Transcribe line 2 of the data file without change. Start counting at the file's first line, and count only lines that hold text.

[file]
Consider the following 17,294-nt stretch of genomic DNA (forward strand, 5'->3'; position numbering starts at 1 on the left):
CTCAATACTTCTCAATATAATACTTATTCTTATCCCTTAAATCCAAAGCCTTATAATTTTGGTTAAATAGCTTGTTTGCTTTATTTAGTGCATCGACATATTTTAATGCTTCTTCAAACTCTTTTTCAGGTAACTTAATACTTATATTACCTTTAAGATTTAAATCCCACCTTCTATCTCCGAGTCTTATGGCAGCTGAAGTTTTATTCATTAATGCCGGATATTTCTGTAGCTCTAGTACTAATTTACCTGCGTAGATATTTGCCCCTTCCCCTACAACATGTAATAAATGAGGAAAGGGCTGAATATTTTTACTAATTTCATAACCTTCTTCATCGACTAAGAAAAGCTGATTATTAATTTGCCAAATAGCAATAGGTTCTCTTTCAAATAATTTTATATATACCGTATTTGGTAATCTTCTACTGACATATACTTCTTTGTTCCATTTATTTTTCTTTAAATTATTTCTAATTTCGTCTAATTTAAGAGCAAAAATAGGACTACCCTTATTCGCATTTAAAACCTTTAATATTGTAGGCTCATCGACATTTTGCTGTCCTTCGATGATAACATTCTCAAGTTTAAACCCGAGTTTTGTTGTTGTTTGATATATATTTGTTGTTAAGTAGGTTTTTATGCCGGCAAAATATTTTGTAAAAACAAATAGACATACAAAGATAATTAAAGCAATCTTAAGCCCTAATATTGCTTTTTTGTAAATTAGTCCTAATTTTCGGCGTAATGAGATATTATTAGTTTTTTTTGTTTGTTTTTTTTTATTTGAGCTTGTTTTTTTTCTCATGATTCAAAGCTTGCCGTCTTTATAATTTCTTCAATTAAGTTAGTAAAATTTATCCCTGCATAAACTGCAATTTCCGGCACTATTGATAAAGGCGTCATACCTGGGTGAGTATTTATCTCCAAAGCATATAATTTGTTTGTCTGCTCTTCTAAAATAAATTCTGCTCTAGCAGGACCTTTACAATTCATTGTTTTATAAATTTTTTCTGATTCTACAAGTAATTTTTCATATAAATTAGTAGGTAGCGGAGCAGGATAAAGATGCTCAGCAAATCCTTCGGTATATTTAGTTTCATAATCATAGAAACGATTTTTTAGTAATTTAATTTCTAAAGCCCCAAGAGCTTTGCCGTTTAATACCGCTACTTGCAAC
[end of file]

CTCAATACTTCTCAATATAATACTTATTCTTATCCCTTAAATCCAAAGCCTTATAATTTTGGTTAAATAGCTTGTTTGCTTTATTTAGTGCATCGACATATTTTAATGCTTCTTCAAACTCTTTTTCAGGTAACTTAATACTTATATTACCTTTAAGATTTAAATCCCACCTTCTATCTCCGAGTCTTATGGCAGCTGAAGTTTTATTCATTAATGCCGGATATTTCTGTAGCTCTAGTACTAATTTACCTGCGTAGATATTTGCCCCTTCCCCTACAACATGTAATAAATGAGGAAAGGGCTGAATATTTTTACTAATTTCATAACCTTCTTCATCGACTAAGAAAAGCTGATTATTAATTTGCCAAATAGCAATAGGTTCTCTTTCAAATAATTTTATATATACCGTATTTGGTAATCTTCTACTGACATATACTTCTTTGTTCCATTTATTTTTCTTTAAATTATTTCTAATTTCGTCTAATTTAAGAGCAAAAATAGGACTACCCTTATTCGCATTTAAAACCTTTAATATTGTAGGCTCATCGACATTTTGCTGTCCTTCGATGATAACATTCTCAAGTTTAAACCCGAGTTTTGTTGTTGTTTGATATATATTTGTTGTTAAGTAGGTTTTTATGCCGGCAAAATATTTTGTAAAAACAAATAGACATACAAAGATAATTAAAGCAATCTTAAGCCCTAATATTGCTTTTTTGTAAATTAGTCCTAATTTTCGGCGTAATGAGATATTATTAGTTTTTTTTGTTTGTTTTTTTTTATTTGAGCTTGTTTTTTTTCTCATGATTCAAAGCTTGCCGTCTTTATAATTTCTTCAATTAAGTTAGTAAAATTTATCCCTGCATAAACTGCAATTTCCGGCACTATTGATAAAGGCGTCATACCTGGGTGAGTATTTATCTCCAAAGCATATAATTTGTTTGTCTGCTCTTCTAAAATAAATTCTGCTCTAGCAGGACCTTTACAATTCATTGTTTTATAAATTTTTTCTGATTCTACAAGTAATTTTTCATATAAATTAGTAGGTAGCGGAGCAGGATAAAGATGCTCAGCAAATCCTTCGGTATATTTAGTTTCATAATCATAGAAACGATTTTTTAGTAATTTAATTTCTAAAGCCCCAAGAGCTTTGCCGTTTAATACCGCTACTTGCAAC